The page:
Authored By: Christopher Pearsall, RI Divorce Attorney
a.k.a. " The Rhode Island Divorce Coach ℠ "
Question: I had an affair before I filed for divorce. If the judge finds out about the divorce what might happen?
Answer: Divorce may be based upon irreconcilable differences or may be fault-based under Rhode Island Law. A divorce case may be filed based upon adultery. Thus, an affair may play a part in your divorce proceeding. However, the role the affair may play in your divorce will be directly related to the circumstances and the timing of the affair.
Consider these two diverse examples:
Example No. 1 - John & Tina
John and Tina have been married for 20 years and have two children. The second child turns 19 and goes off to college. Unbeknownst to Tina, John has been unhappy for hears and has considered divorcing her for years because they have had virtually no relationship. However, before John files for divorce he gets a promotion at his job and meets a woman who makes him feel alive again. He begins to see this woman for two months and then files for divorce and immediately moves out of the house.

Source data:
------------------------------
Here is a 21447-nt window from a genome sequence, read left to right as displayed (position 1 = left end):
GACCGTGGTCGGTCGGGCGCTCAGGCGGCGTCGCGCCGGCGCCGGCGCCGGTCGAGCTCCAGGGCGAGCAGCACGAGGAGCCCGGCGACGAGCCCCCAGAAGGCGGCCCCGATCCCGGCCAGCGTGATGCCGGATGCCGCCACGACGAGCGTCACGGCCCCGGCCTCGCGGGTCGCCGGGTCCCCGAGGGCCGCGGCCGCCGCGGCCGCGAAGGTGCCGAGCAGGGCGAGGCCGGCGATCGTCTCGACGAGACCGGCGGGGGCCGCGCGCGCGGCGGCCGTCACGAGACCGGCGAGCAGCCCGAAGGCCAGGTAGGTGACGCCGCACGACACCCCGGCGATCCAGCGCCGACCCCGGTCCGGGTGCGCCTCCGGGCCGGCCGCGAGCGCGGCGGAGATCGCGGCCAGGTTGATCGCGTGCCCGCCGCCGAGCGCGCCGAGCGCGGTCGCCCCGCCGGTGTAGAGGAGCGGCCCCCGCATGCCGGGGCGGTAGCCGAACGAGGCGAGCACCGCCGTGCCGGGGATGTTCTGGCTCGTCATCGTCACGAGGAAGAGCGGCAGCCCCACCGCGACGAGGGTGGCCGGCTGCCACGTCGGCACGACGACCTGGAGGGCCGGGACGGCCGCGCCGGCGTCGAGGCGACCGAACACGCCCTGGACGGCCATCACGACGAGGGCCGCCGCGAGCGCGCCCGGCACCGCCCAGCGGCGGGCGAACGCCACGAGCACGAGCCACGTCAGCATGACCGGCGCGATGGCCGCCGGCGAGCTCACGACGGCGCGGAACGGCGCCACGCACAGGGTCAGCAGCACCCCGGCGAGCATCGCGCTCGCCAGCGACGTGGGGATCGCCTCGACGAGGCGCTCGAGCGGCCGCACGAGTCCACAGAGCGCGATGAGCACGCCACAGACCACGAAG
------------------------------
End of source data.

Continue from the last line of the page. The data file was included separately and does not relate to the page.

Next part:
In this instance, what role does the affair play? If Tina discovers that the infidelity began two months before John filed for divorce she might assume that this "other woman" and this "affair" are the cause of the marital breakdown and file a counterclaim for divorce alleging infidelity. If Tina insists on going forward with the counterclaim for divorce based on adultery, it is possible that her counterclaim will be denied if the family court judge hears John testify that he was unhappy for years and merely stayed together for the sake of their children and it was only by fate that he ran into a woman who made him feel alive again. If the judge believes John and believes that divorce was inevitable, then Tina should not prevail on her claim of adultery because Tina has not shown the affair was the actual cause of the breakdown of the marriage.
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